By Michael Swiderski, Ph.D.More in Blog Cabin
Walk into the kitchen. Look at the walls and side cabinets. Find any space to hang a rack? You will need 16 inches or more for width and 18 to 48 inches below the rack for hanging area.
On the chosen wall space, locate and mark the center of the wall stud(s) or side of base cabinet. Most modern houses are built with 16-inch-on-center (o.c.) wall studs. Older homes have wider spans between studs. The rack must be attached to at least one wall stud, preferably two if heavy pots and pans are to be hung. If the wall stud is in the middle of the wall space, the design can be modified to accommodate the load.
Builder's Tip: To locate wall studs, tap the wall with a knuckle, continually rapping horizontally across the wall. Listen for the difference in sound and feel as the tapping sound alternates from a hollow knock to one of solid connection. This is likely to be a stud behind the drywall.
First, measure the desired width of the wall rack. This will determine the length of galvanized pipe to purchase. Then grab the biggest pot or pan that will be hung on hooks. Hold it near the wall, by the handle end. How far away is the handle from the wall before the pot actually touches the wall? This measurement will determine depth, or how long the galvanized pipe nipples (threaded) lengths will need to be to keep pans from hitting the wall. Will 1/2" or 3/4" diameter galvanized steel pipe be preferred? Either size diameter pipe will hold plenty of weight. The comparative size can be determined while shopping. With these measurements, create your shopping list.
Locate the galvanized steel pipe section, not the black (BLK) pipe section, at your local hardware store.
Determine the choice in pipe diameter. Hold the1/2" diameter pipe up next to the 3/4" diameter pipe. Which would look better in the kitchen? Note: The 1/2" size will be strong enough, even for heavy cast iron frying pans and cast iron Dutch ovens. Threaded galvanized steel pipe comes in different lengths with pre-threaded ends (often referred to as pipe nipples). If the most popular lengths of pipe nipple (16", 24" and 30") are not stocked, ask the salesperson to cut a pipe to the length of your choice and have both ends threaded. The shorter pipe nipples are often found in a variety of popular lengths (2" to 12"). Select two short galvanized pipe nipples that match the depth measurement away from the wall. It's easy to get confused and overwhelmed looking at a seven-foot display rack of galvanized plumbing supplies, packed in small boxes. Take your time. Be mindful to match the galvanized floor flanges and galvanized 90-degree elbows with the chosen pipe-size threads. Grab a bag of wood screws for the flange attachment into the wall stud(s) and a bag of wood screws for the drywall attachment. Near the screws, you will find ribbed plastic anchors to insert into the pilot holes you drill into the drywall. S hooks will round out the shopping list.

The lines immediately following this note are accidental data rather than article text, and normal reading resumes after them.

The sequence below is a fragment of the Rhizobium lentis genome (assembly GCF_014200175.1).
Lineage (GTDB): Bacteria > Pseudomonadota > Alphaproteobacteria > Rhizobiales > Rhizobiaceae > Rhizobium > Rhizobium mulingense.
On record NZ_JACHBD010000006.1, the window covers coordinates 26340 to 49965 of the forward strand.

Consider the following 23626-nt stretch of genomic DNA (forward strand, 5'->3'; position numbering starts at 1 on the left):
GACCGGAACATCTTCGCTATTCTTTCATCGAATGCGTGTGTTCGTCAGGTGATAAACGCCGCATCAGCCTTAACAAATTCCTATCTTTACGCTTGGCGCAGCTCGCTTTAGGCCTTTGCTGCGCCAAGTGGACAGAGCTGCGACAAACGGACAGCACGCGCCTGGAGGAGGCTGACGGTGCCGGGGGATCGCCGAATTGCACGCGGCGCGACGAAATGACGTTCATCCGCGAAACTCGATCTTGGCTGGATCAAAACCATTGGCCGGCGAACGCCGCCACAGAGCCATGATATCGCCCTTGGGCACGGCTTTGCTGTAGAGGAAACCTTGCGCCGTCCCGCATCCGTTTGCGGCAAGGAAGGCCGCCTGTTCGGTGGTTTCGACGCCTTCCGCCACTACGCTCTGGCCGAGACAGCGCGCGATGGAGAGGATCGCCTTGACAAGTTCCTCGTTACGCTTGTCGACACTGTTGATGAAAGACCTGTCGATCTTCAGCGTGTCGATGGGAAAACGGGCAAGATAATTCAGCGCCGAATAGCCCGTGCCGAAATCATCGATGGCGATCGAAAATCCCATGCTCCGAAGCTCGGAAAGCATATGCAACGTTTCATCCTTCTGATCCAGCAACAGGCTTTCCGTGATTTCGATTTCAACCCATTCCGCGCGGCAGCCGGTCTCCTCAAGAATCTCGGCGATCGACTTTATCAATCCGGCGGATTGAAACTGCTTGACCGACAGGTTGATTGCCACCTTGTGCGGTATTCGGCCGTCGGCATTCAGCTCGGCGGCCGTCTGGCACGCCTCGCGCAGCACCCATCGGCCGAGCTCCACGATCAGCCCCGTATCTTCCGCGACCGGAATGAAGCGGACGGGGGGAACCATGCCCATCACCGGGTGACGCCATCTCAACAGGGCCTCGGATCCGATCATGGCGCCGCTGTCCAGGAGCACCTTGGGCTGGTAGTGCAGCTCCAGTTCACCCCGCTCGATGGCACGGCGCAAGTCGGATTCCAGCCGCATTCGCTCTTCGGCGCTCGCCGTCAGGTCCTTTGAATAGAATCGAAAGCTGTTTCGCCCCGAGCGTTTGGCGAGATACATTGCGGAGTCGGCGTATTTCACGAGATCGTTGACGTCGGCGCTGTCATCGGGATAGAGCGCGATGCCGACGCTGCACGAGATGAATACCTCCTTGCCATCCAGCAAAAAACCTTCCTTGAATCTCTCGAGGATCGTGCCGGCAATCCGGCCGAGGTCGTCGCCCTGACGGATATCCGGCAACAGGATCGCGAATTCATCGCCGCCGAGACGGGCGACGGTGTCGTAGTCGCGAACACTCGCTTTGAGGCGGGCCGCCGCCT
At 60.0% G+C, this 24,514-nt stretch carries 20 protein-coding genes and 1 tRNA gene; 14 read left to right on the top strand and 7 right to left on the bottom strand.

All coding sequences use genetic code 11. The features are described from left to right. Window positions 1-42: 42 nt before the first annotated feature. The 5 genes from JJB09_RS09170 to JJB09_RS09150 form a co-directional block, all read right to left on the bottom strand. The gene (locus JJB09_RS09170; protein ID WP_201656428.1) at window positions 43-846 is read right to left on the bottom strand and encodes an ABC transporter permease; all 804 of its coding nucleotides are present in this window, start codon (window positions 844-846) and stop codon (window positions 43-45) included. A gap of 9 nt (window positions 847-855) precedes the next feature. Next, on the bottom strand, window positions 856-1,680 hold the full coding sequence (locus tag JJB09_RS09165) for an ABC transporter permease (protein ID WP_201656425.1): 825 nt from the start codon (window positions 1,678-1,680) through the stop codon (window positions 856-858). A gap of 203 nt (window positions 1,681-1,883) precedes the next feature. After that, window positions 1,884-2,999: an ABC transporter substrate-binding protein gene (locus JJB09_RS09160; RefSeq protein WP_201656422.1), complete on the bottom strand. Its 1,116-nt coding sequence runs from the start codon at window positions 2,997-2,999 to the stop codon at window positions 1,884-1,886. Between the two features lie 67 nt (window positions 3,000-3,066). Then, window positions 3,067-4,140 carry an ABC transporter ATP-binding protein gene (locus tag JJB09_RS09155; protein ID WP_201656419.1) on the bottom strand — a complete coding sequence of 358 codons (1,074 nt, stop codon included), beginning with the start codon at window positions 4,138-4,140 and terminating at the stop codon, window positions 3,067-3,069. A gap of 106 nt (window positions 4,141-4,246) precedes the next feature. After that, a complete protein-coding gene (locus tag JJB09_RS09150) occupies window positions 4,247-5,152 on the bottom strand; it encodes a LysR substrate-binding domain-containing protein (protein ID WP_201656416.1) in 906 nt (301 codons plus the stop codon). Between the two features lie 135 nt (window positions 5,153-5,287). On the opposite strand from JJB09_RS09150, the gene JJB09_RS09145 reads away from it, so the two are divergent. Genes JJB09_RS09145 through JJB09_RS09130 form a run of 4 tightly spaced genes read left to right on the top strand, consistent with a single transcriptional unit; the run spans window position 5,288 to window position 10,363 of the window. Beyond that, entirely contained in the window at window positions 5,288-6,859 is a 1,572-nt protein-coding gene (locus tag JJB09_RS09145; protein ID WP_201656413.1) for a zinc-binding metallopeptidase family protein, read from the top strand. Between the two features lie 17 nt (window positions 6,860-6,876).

S hooks come in different sizes, both in length and hook opening width. The 2 1/2" and 3" S hooks open to fit the 3/4" galvanized pipe without any modification. The 2" S hook opens to fit the 1/2" pipe. If a smaller hook is preferred, the S hook can be modified and opened to accommodate the pipe size using a table vise and pliers. Be careful not to gouge or scratch the S hook with the pliers.
Note: If the kitchen wall space that's been selected has a stud in the middle of the width dimension, there will be a slight modification to the design. Remember, at least one flange must connect to a wall stud. To modify the design, place a pencil mark on center of the wall stud (best estimate). From the wall stud mark, measure the horizontal distance to the right and left ends of the rack. A galvanized T, with three threaded openings, should be purchased. In addition to the galvanized T, you will need three floor flanges, three short pipe nipples of desired depth and two pot rack lengths, both ends of which will screw into the T and respective 90-degree elbows. These two pot rack pipe lengths may need to be cut and threaded at the store, depending on the rack width measurements.
Assemble the rack before attaching the flanges to the wall to visualize a test fit or dry fit. To assemble the rack, screw the flange to the pipe nipple, which is then attached to the 90-degree elbow. Screw the rack pipe into the elbow. Repeat the assembly on the other end.
Builder's Tip: The flanges, which will be wall mounted, typically have four screw holes. The flange holes should be aligned vertically so two flange screws connect with at least one wall stud.
Ask a helper to hold the assembled rack horizontally up to the wall at the desired height. Use the 24" level to confirm horizontal. Holding the rack steady, scribe all eight flange holes with a pencil onto the wall, outlining the inside of each screw hole. Remember, at least one of the flanges must be screwed into the wall stud with two screws sunk on center.
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